File: The fraud risk landscape is growing by the day. Flickr/www.gotcredit.com
JOHANNESBURG - South Africa has significantly more financial crime than most other countries.
With a rate of 77 percent compared with a global average of 49 percent, we are something of a hotbed of fraud and scams.
Consumer fraud is the second highest ranking category of reported economic crime in the country.
Life insurance fraud, in particular, has seen a recent spike which means insurance companies are being increasingly thorough and vigilant.
Herman Lombard, the founder and executive director of financial services provider African Unity, says that an intentionally fraudulent insurance claim could result in the cancellation of the policy as well as a negative reputation with the insurer and the industry in general.
Lombard says the best way to avoid the pitfall of unintentionally committing fraud is to overshare and disclose absolutely everything in your insurance applications even if you re uncertain of its relevance.
The rule of thumb is to share too much rather than too little and risk future payouts, he says.
South Africans know only too well there are insurance sales fraudsters who are able to deceive even the savviest consumer.
One of the most common areas of fraud is linked to funeral cover where victims are led to believe they have bought funeral cover and pay over their monthly premiums in good faith.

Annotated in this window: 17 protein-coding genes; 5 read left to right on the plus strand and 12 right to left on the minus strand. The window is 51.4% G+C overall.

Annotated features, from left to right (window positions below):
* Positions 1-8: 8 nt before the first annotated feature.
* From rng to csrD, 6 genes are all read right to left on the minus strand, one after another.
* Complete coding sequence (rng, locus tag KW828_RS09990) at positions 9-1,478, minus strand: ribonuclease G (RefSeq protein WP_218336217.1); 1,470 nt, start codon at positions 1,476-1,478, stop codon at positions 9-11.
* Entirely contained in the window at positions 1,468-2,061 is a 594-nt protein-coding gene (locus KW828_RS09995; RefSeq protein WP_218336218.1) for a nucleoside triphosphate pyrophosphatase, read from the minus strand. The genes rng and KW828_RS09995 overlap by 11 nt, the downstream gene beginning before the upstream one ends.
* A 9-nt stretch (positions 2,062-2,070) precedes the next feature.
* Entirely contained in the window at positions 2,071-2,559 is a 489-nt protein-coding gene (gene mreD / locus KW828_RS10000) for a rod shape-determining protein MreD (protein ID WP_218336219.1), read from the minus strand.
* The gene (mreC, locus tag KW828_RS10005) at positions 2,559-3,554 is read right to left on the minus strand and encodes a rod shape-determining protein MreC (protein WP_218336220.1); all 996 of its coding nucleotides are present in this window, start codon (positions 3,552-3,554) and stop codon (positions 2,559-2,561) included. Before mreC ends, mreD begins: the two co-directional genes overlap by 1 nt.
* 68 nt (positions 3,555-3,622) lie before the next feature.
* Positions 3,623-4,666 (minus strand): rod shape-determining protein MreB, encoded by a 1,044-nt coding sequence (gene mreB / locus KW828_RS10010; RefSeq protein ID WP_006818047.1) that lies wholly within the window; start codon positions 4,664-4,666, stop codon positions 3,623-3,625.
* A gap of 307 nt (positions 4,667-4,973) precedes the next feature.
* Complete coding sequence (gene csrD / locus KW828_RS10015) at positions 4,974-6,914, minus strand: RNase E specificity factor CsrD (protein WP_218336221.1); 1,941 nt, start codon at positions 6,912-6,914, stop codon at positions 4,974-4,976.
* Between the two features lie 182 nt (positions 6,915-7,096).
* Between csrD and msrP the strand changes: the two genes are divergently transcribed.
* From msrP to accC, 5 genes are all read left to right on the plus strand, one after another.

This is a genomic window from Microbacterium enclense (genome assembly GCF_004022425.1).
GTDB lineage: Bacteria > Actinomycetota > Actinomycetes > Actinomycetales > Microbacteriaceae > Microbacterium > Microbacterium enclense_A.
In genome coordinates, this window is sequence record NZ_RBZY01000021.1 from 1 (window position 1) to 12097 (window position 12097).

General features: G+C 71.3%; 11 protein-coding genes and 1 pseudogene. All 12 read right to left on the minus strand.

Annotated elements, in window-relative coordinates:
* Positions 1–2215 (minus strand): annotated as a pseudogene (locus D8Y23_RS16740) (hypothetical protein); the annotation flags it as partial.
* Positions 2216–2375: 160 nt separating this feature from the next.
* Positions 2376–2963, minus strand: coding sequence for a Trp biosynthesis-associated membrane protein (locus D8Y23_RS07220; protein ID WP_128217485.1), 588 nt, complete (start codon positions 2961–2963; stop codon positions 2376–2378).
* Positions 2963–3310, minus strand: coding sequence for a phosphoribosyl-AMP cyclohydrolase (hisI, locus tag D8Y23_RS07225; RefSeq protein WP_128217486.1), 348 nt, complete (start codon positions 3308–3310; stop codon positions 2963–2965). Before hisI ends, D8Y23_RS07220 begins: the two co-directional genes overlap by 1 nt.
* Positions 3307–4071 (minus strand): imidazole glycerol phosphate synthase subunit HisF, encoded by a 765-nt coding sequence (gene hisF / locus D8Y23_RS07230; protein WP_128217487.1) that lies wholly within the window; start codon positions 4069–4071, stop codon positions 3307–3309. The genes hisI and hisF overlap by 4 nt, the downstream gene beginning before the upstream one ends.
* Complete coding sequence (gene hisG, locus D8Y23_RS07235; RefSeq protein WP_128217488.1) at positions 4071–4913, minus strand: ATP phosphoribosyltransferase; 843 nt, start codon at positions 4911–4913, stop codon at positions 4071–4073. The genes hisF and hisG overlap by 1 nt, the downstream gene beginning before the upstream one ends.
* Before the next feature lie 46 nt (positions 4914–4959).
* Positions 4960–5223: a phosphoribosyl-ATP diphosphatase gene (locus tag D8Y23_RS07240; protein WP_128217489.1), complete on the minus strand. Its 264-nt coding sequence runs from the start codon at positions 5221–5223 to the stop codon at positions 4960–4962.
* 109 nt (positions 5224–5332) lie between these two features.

These policies are often sold face to face and the premiums collected in cash. It s often only when a loved one passes away and the funds are needed to cover funeral costs that policyholders discover that they don t have the cover they thought they had.
Lombard advises that when buying insurance you must make sure you know which company will be responsible for paying out the claims and ensure that it is a reputable organisation.
You should insist on seeing the policy document before handing over any money.
The internet and social media have provided a whole new world of potential scams to fraudsters.
Digital banking fraud has increased dramatically and in 2018 amounted to a staggering R262-million in gross losses in South Africa.
Lombard says the most common digital banking frauds are unauthorised SIM swaps while you re on your banking app or voice phishing or vishing where a fraudster persuades you over the phone to divulge confidential information related to your bank account.
People who live alone should be especially wary as research shows this group is particularly susceptible to scammers and fraudsters having no one around to warn them or intervene.
There appears to be a strong correlation between social isolation and becoming a victim of fraud. Financial illiteracy and financial desperation play a significant role.
Experts warn that social media based scams are more effective in duping victims than phone and email based scams.
Don t let your guard down and try to ensure the authenticity of every communication you receive, says Lombard.